The American Heart Association (AHA) recently awarded inaugural funding to researchers and clinicians from the University of Texas Southwestern Medical Center to support their research into heart disease and stroke. The awards, which are part of $15 million being granted nationally to research institutions, will serve to launch Strategically Focused Prevention Research Centers around the country.
UT Southwestern will use their award to focus on developing treatments for heart failure involving preserved ejection fraction (HFpEF) — the single greatest cardiovascular issue for which there are currently no therapies — as well as advancing best practices for heart failure prevention. As part of this effort, the research team will undertake a four-pronged collaborative approach that includes the basic science side of the prevention research, the population science aspects of HFpEF prevention, education and training, and clinical applications.
Heart failure is characterized by the heart’s incapacity to pump adequate blood to the organs, and it is one of the most common reasons people over the age of 65 visit hospitals. “Half of the people who experience heart failure suffer from HFpEF, so this is a huge problem that is rapidly expanding,” according to Dr. Joseph A. Hill, Chief of the Division of Cardiology at UT Southwestern. “We are honored to be a part of this esteemed group of top-tier institutions that, together with the support of the AHA, will lead the charge in combating the leading causes of death in America today,” he added.
The research team will be led by Dr. Hill, Professor of Internal Medicine and Molecular Biology, and by Dr. Thomas Gillette, Assistant Professor of Internal Medicine, who will be responsible for the basic science side of the prevention research. The second aspect of research, analysis of the patient population, will be studied by Dr. Jarett Berry, Assistant Professor of Internal Medicine and Clinical Science. Dr. James de Lemos, Associate Program Director of the Cardiology Fellowship Program and Professor of Internal Medicine, will assist Dr. Berry, as well as lead the education and training portion of the collaborative effort.
Dr. Benjamin Levine, Professor of Internal Medicine and Director of the Institute for Exercise and Environmental Medicine (IEEM), a partnership between UT Southwestern and Texas Health Presbyterian Hospital Dallas, and Dr. Tom Sarma, Assistant Instructor in the Department of Internal Medicine, will dedicate their work to the clinical applications of the study.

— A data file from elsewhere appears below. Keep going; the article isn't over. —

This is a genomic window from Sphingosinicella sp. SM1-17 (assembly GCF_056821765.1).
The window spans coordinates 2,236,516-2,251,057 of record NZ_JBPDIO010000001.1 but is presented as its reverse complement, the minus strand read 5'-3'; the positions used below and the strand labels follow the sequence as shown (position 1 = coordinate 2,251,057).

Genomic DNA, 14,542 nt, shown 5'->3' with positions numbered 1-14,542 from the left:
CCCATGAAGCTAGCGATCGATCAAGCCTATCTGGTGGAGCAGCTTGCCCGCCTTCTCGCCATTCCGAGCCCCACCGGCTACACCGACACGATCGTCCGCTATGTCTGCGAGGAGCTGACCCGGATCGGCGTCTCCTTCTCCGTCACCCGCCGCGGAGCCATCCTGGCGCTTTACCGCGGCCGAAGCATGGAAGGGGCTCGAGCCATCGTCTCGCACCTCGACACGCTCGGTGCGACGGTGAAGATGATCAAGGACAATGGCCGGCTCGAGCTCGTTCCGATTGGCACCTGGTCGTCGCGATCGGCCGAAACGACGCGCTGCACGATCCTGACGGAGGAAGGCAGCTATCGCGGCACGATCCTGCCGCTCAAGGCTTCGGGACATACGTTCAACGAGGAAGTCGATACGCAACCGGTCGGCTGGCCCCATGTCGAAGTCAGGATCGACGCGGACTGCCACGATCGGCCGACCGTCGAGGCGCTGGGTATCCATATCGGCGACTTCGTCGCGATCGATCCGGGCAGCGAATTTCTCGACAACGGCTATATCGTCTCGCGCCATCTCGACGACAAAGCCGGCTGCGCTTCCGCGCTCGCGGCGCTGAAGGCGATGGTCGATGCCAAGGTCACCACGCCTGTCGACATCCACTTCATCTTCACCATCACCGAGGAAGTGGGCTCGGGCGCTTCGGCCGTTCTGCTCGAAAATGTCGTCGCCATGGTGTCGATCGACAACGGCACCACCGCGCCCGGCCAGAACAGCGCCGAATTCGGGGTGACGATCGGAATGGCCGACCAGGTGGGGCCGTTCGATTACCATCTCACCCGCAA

“Our synergistic and collaborative approach to this research, encompassing basic science, population science, clinical or translational science, and innovative training, is indicative of the institution we represent,” said Dr. Hill, holder of the James T. Willerson, M.D. Distinguished Chair in Cardiovascular Diseases and the Frank M. Ryburn, Jr. Chair in Heart Research. “At UT Southwestern, we have one of the nation’s strongest and most formidable teams of cardiovascular professionals. Working closely together, we strive to conceive novel interventions to help HFpEF patients.”
Each of the institutions will receive $3.8 million to support research for a four-year period. This is the first time that the AHA awards universities with “culture of health” grants, which are designed to reduce deaths from cardiovascular disease and stroke by 20 percent and improve Americans’ cardiovascular health by 20 percent by 2020.
In addition to UT Southwestern, the Icahn School of Medicine at Mount Sinai in New York was also awarded a grant to support the creation of an urban-based health program centered on combating obesity-related preventable deaths. The two other universities receiving awards are Northwestern University, which will research why heart health measures decline from childhood to middle age, and Vanderbilt University, which will study high blood pressure prevention through dietary salt reduction.